United Retailers Association, Hospital Panamericano to educate employers about high incidence of mental health problems in Puerto Rico
SAN JUAN – The United Retailers Association of Puerto Rico (CUD by its Spanish initials) and First Hospital Panamericano have joined efforts for the first time to educate employers about the high incidence of mental health problems on the island and the alternatives available to help workers to increase productivity.
Puerto Rico is the third jurisdiction in the United States, after Mississippi and Kentucky, with the highest level of mental health problems, CUD President Jorge Arguelles Moran and Panamericano Health System CEO Astro Muñoz Aponte said.
On Friday, the first Mental Health Congress of Puerto Rico will be held, at the San Juan Marriott Resort, to raise awareness and educate business and mental health professionals about the issues.
Some of the topics to be discussed include the aging population; the impact of mental health conditions; the emotional connection in the prevention of addictive behaviors; the integration of mental health services in Vital, the government’s health program; the challenges posed by Alzheimer’s; autism and new techniques for its management; and the reality of medicinal cannabis as an alternative to treat mental health conditions.
Asked about the impact that the high incidence of mental health problems have on the business sector, Arguelles replied that, “like any other disease,” mental health “upsets the productivity of the company. The [affected] employee has to be absent from the job or cannot be as productive as expected. In addition, the company can be put at risk for incidents of violence.”
Muñoz Aponte mentioned that there is a high percentage of people with mental health problems who do not receive services or a definite diagnosis.
“We know there is a high incidence, but four out of 10 do not receive the services they need for multiple reasons. One of them is probably due to the stigma of seeking mental health services. There may be employees of multiple types who do not go to receive services because they think they will be targeted if they are diagnosed a mental health problem,” the executive said.
Part of the message the congress wants to deliver to the public is the relationship between mental health and physical conditions.
“A diabetic has a high probability of suffering from depression, and having the two conditions interacting can aggravate the condition. We can help those people to seek help before they become an acute patient,” Arguelles said.
The mental health problem in Puerto Rico was exacerbated by Hurricane Maria and is reflected in the high number of suicides. Arguelles said that, so far this year, there have been 36 suicides, or 20 more than for the same period last year.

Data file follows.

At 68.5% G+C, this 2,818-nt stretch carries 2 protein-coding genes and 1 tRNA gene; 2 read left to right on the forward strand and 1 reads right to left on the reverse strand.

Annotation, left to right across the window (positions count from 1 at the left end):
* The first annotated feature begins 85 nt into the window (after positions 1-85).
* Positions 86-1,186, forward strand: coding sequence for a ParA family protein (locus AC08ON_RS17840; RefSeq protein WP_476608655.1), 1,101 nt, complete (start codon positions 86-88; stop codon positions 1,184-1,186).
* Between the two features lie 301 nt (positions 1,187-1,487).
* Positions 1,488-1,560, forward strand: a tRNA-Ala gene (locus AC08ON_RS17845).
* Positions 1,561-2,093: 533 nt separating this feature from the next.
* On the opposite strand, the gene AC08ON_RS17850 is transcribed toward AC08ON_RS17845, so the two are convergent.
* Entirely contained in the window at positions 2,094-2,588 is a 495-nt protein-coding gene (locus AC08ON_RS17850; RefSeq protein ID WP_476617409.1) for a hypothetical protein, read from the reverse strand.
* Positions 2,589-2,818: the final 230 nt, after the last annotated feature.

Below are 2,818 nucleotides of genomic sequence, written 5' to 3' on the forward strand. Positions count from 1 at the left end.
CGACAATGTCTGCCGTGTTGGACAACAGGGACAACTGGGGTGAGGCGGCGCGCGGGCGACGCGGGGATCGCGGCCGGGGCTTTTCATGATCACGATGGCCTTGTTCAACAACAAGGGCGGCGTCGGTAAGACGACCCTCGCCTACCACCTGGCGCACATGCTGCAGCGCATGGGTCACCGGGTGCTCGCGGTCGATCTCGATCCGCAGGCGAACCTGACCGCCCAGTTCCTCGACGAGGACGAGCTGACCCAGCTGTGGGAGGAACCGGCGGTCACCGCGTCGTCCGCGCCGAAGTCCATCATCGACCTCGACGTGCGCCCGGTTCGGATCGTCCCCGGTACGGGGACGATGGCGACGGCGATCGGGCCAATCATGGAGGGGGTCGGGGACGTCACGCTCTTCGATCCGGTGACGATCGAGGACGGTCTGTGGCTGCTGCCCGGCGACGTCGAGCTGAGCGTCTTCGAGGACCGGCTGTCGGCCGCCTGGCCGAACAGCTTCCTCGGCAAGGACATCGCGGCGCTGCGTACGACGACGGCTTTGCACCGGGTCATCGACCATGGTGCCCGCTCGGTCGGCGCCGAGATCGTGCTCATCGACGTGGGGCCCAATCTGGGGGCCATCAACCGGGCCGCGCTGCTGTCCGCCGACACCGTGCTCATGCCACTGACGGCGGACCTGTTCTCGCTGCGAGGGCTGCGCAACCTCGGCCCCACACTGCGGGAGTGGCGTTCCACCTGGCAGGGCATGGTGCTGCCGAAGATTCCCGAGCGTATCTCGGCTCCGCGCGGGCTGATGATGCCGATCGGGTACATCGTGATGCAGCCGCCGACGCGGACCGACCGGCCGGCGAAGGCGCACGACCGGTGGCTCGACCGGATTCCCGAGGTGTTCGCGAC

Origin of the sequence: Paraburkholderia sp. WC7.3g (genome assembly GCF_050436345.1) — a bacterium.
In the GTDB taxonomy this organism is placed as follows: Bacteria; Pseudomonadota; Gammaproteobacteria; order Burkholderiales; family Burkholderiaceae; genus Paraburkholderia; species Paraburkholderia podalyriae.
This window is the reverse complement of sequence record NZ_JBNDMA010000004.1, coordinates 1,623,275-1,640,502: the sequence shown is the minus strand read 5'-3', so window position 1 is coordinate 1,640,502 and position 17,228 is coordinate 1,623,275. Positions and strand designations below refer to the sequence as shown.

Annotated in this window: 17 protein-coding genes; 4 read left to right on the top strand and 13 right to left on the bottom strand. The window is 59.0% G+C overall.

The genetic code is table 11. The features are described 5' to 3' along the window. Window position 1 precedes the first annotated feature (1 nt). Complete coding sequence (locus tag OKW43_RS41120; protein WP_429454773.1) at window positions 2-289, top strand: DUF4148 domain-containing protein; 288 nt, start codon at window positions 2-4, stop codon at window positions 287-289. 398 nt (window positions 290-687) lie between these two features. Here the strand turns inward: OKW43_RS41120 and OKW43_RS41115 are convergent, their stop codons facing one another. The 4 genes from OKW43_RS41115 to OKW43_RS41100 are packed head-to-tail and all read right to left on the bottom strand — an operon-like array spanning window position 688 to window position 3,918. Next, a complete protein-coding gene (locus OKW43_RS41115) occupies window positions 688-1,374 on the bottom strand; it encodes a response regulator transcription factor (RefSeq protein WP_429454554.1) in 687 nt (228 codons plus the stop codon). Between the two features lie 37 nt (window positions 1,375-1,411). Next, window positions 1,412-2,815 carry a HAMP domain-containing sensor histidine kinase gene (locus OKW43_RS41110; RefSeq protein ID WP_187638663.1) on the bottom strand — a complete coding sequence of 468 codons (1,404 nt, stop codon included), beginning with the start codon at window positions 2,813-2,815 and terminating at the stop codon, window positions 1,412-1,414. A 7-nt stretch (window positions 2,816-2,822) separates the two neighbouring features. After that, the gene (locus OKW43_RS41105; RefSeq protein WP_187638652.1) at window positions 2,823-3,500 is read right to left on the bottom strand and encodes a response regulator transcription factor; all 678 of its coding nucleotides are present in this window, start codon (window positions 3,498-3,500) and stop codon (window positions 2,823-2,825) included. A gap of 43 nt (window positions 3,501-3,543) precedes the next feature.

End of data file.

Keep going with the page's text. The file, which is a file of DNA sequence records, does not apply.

Awilda Broco, chief executive officer of First Healthcare, said people are unaware of indicators in their daily behavior that can help them determine if they have a mental health problem.
“When they realize it, they need more acute services. It’s like when you stop going to the dentist or you do not pay attention to high blood pressure. It is a matter of understanding and seeking help on time,” she stressed.
Arguelles wants the public to see a mental health patient as they would a person who has any other physical disease.
“Because the condition is sometimes manifested by emotions, people tend to believe that the patient is just being too emotional. Then the family tells them that they have to overcome the problem or make an effort to get well,” he said of typical cases.
Broco also spoke of laws that require coverage for mental health conditions be the same as for physical problems, so patients can have access to psychologists, social workers and counseling.
Are there enough mental health providers?
Muñoz Aponte said that at the ambulatory level, there has been a mass exodus of psychiatrists but not in psychiatric hospitals, where the number of mental health professionals has remained stable.
Asked how the private sector can raise awareness or help employees deal with a mental health condition, Arguelles said the congress wants to educate businesspeople so they can identify mental health conditions.
“No employer wants to have a sick work force, but we have to deal with the physical as well as the mental part, especially when it is a physical condition that aggravates a mental condition. The reality that we are bringing to the table is that there is a high probability of physical and mental conditions that go hand in hand that put employees in a situation where they are unable to lead a normal life,” Arguelles said.
Asked for suggestions that help businesses manage mental health matters for their workers, Broco said employers should be proactive and have tools at hand such as seeking counselors and implementing coaching programs to help employees.